A reader who follows judicial issues in Egypt writes:
Al-Misri al-Yom has reported that Maher ‘Abd al-Wahid has been appointed to replace Mamduh Mar‘i as the chief justice of the Supreme Constitutional Court. This continues a pattern of political appointments to that position in a manner that has effectively subjugated what had been a very vigorous (if sometimes idiosyncratic) defender of constitutional rights during the 1990s.
In the 1980s and 1990s, the position of chief justice generally went to the most senior member of the Court, making it virtually a self-perpetuating body. Unsurprisingly, that made possible a degree of independence. Especially when ‘Awad al-Murr served as chief justice, the Court became a bold actor indeed.I would only add to this that Maher Abd al-Wahid has been serving as Public Prosecutor (mentioned above in its Arabic name, niyaba) for the past six years at least and has used and abused certain elements of the current Egyptian legal code, including the Emergency Law, to keep many people in "administrative detention" -- that is, infinitely renewable detention without being charged -- as well as dubious decisions (in bringing charges, etc.) in whole range of other cases. All of the big human rights cases since 2000 have this man's fingerprints over them -- the Queen Boat, Saad Eddin Ibrahim, and so on. In American terms, this is a bit like appointing John Ashcroft as head of the Supreme Court.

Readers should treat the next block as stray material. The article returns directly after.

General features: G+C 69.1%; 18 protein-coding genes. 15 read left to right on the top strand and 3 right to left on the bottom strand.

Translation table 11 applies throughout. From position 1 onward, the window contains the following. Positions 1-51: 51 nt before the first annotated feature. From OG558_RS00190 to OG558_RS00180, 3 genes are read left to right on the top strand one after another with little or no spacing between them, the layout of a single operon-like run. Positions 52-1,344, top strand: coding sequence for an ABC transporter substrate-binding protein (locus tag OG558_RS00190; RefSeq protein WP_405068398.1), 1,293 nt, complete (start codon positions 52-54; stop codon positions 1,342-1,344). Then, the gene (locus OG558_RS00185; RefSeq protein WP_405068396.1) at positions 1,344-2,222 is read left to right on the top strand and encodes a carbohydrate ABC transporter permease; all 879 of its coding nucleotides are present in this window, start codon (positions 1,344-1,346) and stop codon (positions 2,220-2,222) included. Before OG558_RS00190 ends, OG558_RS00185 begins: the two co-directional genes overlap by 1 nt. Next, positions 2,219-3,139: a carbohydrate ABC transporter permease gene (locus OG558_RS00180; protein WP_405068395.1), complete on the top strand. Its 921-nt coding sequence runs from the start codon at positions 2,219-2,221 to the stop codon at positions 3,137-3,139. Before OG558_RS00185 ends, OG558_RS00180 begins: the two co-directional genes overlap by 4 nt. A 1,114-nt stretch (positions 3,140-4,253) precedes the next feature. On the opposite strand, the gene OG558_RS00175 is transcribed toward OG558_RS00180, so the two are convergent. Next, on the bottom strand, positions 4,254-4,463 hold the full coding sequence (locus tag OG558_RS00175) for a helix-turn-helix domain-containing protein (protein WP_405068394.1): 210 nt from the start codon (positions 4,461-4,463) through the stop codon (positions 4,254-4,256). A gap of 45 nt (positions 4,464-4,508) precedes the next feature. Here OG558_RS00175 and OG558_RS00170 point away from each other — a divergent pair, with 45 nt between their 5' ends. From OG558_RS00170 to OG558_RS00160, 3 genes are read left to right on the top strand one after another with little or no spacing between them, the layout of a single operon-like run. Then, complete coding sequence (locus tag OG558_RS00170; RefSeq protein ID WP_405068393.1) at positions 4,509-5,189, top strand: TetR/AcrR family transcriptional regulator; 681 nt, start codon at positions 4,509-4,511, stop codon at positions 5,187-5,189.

In order to rein in the Court, Mubarak has used his appointment power to bring in a series of chief justices who are more closely aligned with the presidency. The first such figure, Fathi Nagib, was respected as a jurist (and was especially supportive of a liberal agenda on gender issues) but was also widely (and justifiably) seen as a pro-regime figure. His successor, Mamduh Mar‘i, commanded far less respect but proved just as loyal (if not more so, with his electoral work). Some judicial figures fear that they have not seen the last of Mar‘i. While efforts to extend the retirement age to allow Mar‘i to continue as chief justice were turned back, there is nothing to prevent him from serving as minister of justice. And judicial reformers suspect that that is where he will turn up to replace the current minister who is seen as somewhat of a weak figure.
As for ‘Abd al-Wahid, the Court’s new chief justice, it is safe to say that little in his background will assure judicial reformers. He has served as head of the niyaba, which is such a critical position that the regime has never allowed it much independence. And in that position, he would not have built up the solid experience in constitutional law that some of his predecessors as chief justice had.